Every author has had to tackle following question at some point, whether it be Shakespeare or J.K. Rowling: Are the heroes of my tale going to be of common stock or noble heritage? That is, will I create a lower class or upper class character? It has been a heated topic of debate since long before the Brothers Grimm ever picked up a pen, and it’s a debate that continues on to this day.
The debate as to which is better is multifaceted, and tropes from both ends of the spectrum have become commonplace.
Prince or Pauper?
Harry Potter is essentially wizarding royalty raised in humble surroundings. Luke Skywalker is unknowingly of noble birth, yet he grows up on a moisture farm which is situated on a backwater planet. There have even been indications that both Finn and Rey in Star Wars: The Force Awakens are of noble descent, despite their lowly upbringings as either soldiers or scavengers.
On the other hand, working-class peasant heroes are also popular in fiction: Tris from Divergent, Katniss from The Hunger Games, and Kelsier from Brandon Sanderson’s Mistborn trilogy all demonstrate the deep relatability and authenticity that having a common protagonist can lend to your story.
Which is the superior choice? I think that largely depends on how an author intends to relate to his or her audience. Let’s look at some of the pros and cons associated with choosing an upper class character over a commoner.
The Power of Nobility
The archetype of a noble raised in obscurity is oftentimes amongst the most beloved. In many ways, it’s a natural to desire to be the long-lost heir to some famous lineage. Thus, we enjoy heroes who are noble and have been raised in obscurity. In many ways, the notion also reinforces the idea that seemingly ordinary people can be as special as the heroes we grew to love as children.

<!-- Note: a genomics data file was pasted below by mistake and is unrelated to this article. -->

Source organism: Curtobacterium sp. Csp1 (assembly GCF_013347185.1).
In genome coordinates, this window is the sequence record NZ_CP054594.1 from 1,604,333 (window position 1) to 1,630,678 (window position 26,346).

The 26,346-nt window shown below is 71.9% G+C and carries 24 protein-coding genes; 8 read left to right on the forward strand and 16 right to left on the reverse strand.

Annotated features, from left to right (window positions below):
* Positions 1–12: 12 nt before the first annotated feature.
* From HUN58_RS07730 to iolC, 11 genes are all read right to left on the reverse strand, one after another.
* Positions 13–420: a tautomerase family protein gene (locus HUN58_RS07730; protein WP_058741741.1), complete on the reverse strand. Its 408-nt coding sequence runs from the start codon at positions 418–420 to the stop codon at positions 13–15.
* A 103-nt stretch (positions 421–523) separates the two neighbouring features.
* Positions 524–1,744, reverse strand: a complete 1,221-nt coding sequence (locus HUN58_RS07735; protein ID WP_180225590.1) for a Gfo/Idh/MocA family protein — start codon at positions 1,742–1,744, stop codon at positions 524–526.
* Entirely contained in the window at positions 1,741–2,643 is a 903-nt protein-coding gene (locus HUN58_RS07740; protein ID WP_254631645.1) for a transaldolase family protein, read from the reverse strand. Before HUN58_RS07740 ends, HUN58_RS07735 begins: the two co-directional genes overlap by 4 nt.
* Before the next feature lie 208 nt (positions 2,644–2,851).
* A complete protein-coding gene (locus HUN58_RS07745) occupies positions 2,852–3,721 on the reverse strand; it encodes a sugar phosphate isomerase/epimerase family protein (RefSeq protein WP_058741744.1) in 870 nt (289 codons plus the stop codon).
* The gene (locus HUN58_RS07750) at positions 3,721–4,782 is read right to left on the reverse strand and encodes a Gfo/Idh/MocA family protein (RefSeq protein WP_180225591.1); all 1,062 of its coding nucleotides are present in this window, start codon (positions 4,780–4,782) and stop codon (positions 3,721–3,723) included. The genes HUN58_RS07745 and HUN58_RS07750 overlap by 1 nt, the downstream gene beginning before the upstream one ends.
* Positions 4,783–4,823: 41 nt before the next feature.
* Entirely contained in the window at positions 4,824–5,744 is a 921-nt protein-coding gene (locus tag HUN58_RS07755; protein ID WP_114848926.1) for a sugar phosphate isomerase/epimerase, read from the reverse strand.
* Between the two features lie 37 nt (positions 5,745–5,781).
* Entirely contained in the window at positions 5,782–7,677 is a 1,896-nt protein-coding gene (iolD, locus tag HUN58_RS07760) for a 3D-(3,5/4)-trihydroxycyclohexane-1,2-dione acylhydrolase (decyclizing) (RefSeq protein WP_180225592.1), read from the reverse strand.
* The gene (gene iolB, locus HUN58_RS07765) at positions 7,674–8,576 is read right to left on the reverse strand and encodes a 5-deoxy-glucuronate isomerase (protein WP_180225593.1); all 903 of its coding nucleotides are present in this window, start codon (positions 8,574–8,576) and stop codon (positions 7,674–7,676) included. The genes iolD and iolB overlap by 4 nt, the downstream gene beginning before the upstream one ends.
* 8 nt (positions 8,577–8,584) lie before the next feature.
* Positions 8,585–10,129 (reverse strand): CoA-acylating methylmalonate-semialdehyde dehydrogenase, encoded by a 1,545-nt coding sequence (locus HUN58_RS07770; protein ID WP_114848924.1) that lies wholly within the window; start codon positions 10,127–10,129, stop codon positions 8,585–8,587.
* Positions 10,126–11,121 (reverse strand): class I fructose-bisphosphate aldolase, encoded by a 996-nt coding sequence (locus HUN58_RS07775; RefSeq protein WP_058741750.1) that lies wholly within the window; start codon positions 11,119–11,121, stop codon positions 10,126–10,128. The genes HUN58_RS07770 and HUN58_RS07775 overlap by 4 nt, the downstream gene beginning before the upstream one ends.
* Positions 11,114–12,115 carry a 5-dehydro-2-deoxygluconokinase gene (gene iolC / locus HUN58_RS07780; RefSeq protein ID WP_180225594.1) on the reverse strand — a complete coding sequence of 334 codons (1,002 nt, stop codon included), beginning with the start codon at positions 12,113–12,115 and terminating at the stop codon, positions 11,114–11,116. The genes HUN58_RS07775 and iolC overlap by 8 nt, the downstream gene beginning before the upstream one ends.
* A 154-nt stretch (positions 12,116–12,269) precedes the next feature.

This appeal, however, can also be a double-edged sword. Making your hero an upper class character can often make your character less relatable, since most of your audience will not secretly be of noble descent.
The Commoner’s Advantage
There is another option to consider however, since the noble archetype has become a bit trite as of late.
I believe that science fiction and fantasy stands to benefit from more common heroes. The concept of dashing princes saying the day is becoming cliched and predictable, and I believe working class heroes can bring a fresh perspective. Additionally, the notion that everyday people have the power to change and affect the world around them, is particularly empowering or endearing to readers. Moreover, to some the concept of birthright may also seem archaic and foreign.
The allure behind making your hero a commoner is that it reinforces the notion that all people have value. In many ways, it reminds us that strong societies are created through the blood, sweat, and tears of everyday people who choose to do what is best for the community, and not just what is best for themselves.
Does this mean, however, that “everyone’s a hero”? Certainly not. You see, despite being commoners these heroes are exceptional in their own right, due to the sacrifices they make and their choice to oftentimes go down the road less traveled.
A Hero Your Readers Will Love
Prince or pauper, whichever choice you make, be sure to communicate that choice clearly. Let your hero’s true nature shine through, and let that narrative shape how you relate to your audience. For in the end, regardless of the choice you make, remember that there’s always a way for your heroes to leave a mark on the world and empower your epic tale.
Are there other advantages to writing about a lower class or upper class character? Let us know in the comments.
Do you prefer to write about commoners or nobles? Today, challenge yourself to do the opposite. If you write about kings and queens in a high-fantasy saga, try your hand at telling a story from a commoner’s perspective. If you usually write stories about average Joes who have to buy groceries and pay the bills like the rest of us, tell us the story of someone in a more privileged space.